RPA primer and crRNA optimizations were performed using the following SHINE conditions: 1× original SHINE buffer (20 mM HEPES pH 8.0 with 60 mM KCl and 3.5% PEG-8000), 45 nM LwaCas13a protein resuspended in 1× storage buffer (SB) (such that the resuspended protein is at 2.26 µM), 125 nM polyU quenched FAM reporter, 2 mM of each ribonucleoside triphosphate (rNTP), 1 U µl−1 murine RNase inhibitor, 1 U µl−1 NextGen T7 RNA polymerase, 0.1 U µl−1 RNase H (NEB), 2 U µl−1 Invitrogen SuperScript IV (SSIV) reverse transcriptase (Thermo Fisher), an assay-specific concentration of forward and reverse RPA primers (detailed below), and 22.5 nM crRNA. Once the master mix was created, it was used to resuspend the TwistAmp basic kit RPA pellets (1 lyophilised pellet per 102 µl final master mix volume). After that, magnesium acetate (as the only magnesium cofactor) was added at a final concentration of 14 mM to generate the final master mix. Finally, a synthetic RNA target or a sample was added to the complete master mix at a ratio of 1:19. Fluorescence kinetics were measured on a Biotek Cytation 5 plate reader (excitation, 485 nm; emission, 520 nm) at 37 °C every 5 min for up to 3 h.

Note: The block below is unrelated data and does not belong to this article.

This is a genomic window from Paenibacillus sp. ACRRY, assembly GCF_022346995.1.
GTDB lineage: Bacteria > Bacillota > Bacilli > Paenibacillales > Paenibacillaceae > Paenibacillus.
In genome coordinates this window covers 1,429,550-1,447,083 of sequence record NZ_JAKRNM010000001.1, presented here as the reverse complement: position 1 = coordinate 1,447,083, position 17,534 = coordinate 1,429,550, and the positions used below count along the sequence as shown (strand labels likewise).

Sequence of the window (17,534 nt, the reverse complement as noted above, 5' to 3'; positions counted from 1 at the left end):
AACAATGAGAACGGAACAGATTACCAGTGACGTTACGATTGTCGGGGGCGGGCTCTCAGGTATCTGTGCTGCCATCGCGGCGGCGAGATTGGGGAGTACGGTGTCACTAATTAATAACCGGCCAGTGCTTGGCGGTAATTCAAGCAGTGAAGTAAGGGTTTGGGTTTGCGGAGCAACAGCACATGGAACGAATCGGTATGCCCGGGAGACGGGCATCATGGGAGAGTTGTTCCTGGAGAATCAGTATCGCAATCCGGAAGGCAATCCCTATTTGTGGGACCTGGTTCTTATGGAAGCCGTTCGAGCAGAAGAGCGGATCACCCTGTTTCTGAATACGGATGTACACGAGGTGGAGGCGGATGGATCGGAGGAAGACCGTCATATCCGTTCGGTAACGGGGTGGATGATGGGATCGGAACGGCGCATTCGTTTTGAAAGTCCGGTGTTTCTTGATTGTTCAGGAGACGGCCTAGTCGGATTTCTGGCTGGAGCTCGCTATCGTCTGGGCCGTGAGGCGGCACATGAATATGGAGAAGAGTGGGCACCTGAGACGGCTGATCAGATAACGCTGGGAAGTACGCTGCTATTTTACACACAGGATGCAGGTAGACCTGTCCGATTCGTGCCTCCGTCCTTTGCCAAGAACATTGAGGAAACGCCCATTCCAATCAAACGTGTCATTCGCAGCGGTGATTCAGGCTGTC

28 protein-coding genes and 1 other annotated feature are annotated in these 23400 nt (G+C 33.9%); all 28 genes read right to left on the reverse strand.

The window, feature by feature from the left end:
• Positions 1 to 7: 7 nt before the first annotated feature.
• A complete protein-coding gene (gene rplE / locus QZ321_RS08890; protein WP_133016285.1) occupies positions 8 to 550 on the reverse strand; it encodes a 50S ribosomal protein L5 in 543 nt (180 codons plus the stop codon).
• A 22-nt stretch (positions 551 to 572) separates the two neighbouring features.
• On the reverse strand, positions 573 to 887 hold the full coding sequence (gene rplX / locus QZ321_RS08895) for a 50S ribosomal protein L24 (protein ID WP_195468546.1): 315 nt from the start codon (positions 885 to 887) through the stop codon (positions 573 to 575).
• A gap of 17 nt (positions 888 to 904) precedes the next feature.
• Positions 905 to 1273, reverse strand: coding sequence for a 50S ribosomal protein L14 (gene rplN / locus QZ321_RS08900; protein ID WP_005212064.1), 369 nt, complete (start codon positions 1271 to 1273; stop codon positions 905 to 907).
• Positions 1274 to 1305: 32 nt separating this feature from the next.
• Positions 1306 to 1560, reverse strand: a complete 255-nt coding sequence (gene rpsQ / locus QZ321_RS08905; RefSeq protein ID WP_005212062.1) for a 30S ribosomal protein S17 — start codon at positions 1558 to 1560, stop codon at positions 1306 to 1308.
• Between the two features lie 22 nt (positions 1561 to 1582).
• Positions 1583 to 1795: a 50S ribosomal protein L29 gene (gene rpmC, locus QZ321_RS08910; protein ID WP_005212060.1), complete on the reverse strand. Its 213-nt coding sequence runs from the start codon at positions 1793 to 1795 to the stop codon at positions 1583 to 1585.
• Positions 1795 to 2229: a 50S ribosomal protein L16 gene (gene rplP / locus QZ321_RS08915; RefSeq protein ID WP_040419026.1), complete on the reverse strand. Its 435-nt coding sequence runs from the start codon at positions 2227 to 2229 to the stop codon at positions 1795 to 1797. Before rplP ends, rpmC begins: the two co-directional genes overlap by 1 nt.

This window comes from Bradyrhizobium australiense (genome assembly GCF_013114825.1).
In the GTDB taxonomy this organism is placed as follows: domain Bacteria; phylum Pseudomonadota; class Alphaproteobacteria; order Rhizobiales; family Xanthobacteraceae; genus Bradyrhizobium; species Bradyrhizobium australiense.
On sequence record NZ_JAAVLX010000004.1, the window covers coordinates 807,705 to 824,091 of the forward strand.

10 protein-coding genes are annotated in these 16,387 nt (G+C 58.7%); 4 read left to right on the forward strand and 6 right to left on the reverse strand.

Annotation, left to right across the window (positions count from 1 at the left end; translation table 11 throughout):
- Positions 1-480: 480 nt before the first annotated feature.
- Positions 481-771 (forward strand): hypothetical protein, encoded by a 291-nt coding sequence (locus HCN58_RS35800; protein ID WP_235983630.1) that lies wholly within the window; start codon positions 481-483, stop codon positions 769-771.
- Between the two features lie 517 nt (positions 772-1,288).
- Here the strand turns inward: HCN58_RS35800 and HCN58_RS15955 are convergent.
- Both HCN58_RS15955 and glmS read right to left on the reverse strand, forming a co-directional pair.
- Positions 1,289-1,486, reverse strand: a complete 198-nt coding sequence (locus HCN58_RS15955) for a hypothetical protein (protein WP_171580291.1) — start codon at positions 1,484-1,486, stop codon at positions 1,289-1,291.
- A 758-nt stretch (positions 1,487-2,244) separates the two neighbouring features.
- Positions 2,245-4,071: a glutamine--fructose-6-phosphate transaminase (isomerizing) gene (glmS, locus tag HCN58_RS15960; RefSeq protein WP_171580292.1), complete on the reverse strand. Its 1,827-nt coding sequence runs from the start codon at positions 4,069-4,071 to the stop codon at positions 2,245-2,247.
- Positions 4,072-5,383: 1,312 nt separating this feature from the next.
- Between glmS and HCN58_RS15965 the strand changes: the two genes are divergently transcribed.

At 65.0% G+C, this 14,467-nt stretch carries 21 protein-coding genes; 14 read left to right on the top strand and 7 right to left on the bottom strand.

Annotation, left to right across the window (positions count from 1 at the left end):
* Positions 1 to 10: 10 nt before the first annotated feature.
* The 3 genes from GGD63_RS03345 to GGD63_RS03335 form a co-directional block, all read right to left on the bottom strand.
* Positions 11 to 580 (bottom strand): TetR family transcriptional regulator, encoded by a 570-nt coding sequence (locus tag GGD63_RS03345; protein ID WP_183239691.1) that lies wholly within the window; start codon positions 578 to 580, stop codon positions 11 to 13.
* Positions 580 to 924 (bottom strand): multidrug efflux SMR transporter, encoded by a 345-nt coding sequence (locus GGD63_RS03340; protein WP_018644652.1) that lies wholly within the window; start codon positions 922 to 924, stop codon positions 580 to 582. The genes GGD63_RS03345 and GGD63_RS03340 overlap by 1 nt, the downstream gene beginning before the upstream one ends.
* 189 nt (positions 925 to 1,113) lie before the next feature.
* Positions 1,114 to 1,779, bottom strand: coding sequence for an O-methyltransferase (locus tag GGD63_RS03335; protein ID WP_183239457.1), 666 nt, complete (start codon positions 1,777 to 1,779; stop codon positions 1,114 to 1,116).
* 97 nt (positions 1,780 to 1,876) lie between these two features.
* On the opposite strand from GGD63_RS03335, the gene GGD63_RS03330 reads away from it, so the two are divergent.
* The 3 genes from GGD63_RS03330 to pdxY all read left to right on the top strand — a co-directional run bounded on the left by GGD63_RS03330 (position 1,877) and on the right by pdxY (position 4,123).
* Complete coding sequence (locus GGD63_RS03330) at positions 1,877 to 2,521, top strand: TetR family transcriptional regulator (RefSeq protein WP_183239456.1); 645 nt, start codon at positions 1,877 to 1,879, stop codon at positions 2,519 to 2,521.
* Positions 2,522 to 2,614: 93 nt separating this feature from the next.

For lateral-flow readout, the quenched FAM reporter was exchanged for a biotinylated FAM reporter at a final concentration of 1 µM. After incubation at 37 °C for 90 min, the SHINE reaction was diluted 1:4 in 80 μl HybriDetect assay buffer (Milenia Biotec), and a HybriDetect 1 lateral-flow strip was added. Test images were collected with a smartphone camera 5 min after the addition of the strip.